Jumping out of an aircraft with a parachute strapped to your back is a terrifying thought for most people. For others, it's just a regular weekend.
Those types gathered for the NSW/ACT State Championships at Moruya's Skydive Oz over the long weekend, competing in a number of skydiving events in the skies above the Eurobodalla Shire.
Participants competed in formation skydiving, vertical formation skydiving, artistic skydiving, canopy formations, and accuracy events.
One of the competitors will be heading to Russia next year for the World Championships, but not in an event run over the weekend.
Olivia Scholten, 22, competed in a four-way belly event at the State Championships, but will compete in speed skydiving at next year's Worlds.
Scholten, who hails from the Sutherland Shire, did her first speed event at this year's National Championships.
"I'd never heard of it before," she said. "When they announced it over the speakers, I thought it would be good to try something new.
"I ended up coming first in the World and Australia for junior women (under 24)."
Scholten is now in training for both the National Championships and World Championships, and described the event as a "little insane".
"Once you leave the plane, from the height you exit until about 5500 feet, it's your fastest three seconds you've held it for," she said. "You're pretty much going head down as fast as you can.
"Normal skydiving I love because it's more exciting to do it with other people, but this one was a lot more of a rush.
"You can definitely feel the difference when you're speed skydiving."
Scholten will team up with fellow speed skydivers Shane Turner and Jess Johnston at the World Championships, who will help her learn different techniques.
"There's a lot of different tactics," Scholten said. "I met Shane and Jess, who became really good friends of mine, and they taught me different ways to manoeuvre your body.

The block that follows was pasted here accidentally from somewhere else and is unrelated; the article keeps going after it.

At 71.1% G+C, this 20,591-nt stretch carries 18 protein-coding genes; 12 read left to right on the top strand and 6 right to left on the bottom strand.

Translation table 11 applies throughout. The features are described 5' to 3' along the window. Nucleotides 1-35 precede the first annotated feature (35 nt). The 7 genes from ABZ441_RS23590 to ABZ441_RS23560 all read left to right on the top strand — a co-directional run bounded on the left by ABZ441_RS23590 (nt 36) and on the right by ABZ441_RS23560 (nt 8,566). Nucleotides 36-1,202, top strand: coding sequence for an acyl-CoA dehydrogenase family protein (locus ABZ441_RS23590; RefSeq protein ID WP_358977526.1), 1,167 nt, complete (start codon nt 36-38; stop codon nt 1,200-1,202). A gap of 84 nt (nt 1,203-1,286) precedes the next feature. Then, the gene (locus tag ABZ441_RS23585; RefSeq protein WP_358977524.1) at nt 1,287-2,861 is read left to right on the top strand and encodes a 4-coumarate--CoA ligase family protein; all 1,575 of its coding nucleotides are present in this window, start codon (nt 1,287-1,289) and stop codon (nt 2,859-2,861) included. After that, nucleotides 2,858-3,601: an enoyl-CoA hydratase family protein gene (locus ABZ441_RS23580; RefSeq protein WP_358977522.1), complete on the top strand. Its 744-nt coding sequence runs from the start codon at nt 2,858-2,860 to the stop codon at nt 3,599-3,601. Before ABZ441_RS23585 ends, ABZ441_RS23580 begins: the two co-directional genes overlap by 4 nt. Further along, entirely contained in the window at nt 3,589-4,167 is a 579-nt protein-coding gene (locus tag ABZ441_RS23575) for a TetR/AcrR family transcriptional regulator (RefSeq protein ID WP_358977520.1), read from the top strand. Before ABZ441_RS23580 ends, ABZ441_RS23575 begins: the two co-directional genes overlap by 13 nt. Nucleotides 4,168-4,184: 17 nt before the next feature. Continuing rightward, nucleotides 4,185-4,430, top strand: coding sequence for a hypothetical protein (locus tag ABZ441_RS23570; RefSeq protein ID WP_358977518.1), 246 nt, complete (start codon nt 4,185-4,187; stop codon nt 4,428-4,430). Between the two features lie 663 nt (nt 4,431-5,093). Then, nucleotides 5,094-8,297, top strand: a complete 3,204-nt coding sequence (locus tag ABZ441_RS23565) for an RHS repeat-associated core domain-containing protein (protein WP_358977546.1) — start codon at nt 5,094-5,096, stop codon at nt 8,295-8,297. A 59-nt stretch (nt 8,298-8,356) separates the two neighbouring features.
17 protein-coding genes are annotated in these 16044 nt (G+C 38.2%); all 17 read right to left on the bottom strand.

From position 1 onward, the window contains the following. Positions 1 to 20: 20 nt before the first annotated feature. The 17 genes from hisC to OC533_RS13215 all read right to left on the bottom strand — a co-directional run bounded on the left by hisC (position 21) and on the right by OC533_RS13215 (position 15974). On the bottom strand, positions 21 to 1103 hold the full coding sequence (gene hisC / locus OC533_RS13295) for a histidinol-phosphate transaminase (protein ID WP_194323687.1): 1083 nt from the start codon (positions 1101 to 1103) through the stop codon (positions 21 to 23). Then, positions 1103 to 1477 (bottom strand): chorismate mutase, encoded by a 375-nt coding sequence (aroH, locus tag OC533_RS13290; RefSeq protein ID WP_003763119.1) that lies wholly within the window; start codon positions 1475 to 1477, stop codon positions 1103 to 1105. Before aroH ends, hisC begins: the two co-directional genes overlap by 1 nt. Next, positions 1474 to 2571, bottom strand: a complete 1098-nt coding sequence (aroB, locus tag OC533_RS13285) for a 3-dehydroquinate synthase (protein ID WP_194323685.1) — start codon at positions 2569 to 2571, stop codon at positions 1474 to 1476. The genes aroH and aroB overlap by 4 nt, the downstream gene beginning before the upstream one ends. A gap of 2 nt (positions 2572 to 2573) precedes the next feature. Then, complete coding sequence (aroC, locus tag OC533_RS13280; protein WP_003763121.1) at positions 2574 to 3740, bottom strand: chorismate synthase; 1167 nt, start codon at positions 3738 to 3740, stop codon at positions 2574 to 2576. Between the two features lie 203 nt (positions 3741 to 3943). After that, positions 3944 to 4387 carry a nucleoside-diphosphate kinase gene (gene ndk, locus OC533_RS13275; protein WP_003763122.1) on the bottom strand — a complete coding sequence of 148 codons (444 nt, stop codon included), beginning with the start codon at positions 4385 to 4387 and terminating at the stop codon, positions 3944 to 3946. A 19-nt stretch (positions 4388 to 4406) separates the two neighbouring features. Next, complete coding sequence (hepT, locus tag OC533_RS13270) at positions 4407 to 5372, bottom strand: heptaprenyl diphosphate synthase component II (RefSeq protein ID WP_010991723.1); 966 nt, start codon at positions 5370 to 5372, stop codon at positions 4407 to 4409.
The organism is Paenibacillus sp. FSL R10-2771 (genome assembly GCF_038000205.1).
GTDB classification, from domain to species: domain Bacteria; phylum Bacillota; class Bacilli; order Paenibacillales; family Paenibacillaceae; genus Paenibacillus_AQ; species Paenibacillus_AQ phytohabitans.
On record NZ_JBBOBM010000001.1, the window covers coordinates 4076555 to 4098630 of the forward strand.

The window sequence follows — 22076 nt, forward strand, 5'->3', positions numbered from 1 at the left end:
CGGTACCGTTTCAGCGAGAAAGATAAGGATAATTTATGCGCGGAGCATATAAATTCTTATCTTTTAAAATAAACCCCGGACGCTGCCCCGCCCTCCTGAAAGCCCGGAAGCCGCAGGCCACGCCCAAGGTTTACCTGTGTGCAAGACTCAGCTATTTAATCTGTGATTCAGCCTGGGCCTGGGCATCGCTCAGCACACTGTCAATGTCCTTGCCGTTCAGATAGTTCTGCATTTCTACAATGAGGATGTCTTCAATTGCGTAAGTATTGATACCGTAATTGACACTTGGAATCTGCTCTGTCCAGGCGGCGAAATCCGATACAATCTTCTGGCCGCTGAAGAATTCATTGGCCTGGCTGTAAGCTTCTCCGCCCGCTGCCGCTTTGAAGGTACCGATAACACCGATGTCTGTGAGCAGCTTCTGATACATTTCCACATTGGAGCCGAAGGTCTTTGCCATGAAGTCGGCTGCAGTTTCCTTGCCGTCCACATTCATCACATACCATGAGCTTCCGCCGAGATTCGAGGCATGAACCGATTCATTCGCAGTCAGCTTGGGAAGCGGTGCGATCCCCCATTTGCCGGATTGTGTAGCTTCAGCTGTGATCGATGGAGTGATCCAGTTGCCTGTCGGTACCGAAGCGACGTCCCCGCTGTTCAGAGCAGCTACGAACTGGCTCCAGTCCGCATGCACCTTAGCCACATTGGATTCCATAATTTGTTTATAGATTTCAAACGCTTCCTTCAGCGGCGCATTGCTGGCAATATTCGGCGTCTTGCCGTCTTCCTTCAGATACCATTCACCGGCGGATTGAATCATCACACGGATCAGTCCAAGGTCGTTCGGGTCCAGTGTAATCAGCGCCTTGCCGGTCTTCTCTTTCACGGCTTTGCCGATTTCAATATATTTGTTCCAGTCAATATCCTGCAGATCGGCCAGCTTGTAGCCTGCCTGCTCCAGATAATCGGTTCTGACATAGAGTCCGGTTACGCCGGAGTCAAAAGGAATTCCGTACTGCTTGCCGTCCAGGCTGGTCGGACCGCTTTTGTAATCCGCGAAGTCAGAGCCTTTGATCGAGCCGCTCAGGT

"There will be ways that will work better for you in terms of position, and you need to know your body and how it's reacting in every situation.
"You'll learn in the tunnel, and the more you do it the better you get."
Scholten's rise to a spot in the World Championships is even more impressive considering her first skydive was in January, 2018.
"I've done about 170 jumps in that time," she said. "I also went travelling overseas, and I tried some jumping over in New Zealand.
"It's not as scary as you think. Don't get me wrong, you'll have a bit of a moment of fear when you first do it, but it's extremely relaxing once you've jumped.
"You get an incredible feeling out of skydiving. I've got friends in the military now, and you'll meet people that are dentists or surgeons.
"I'm a barista, so you get people from all walks of life."
Scholten said she's met some of her best friends in Moruya, which she described as a "second home".
"I try to get here every single weekend," she said. "I was down here all the time when I first started, even if I got just one day off work I'd drive down.
"I've made so many friends here, and this is my home drop zone. Moruya really has become like another home to me.
"The people here are fantastic, and it's the best location. It has the best facilities, the best trainers, and some of my best mates are here."
Scholten said everyone should give skydiving a go at some stage in their life.
"It's an individual sport, and you're technically competing against each other, but it feels more like you're competing with each other," she said. "Everyone helps each other, and it feels like a family environment.
"I recommend people come down to SkydiveOz to check it out, because it's one of the best things you'll do."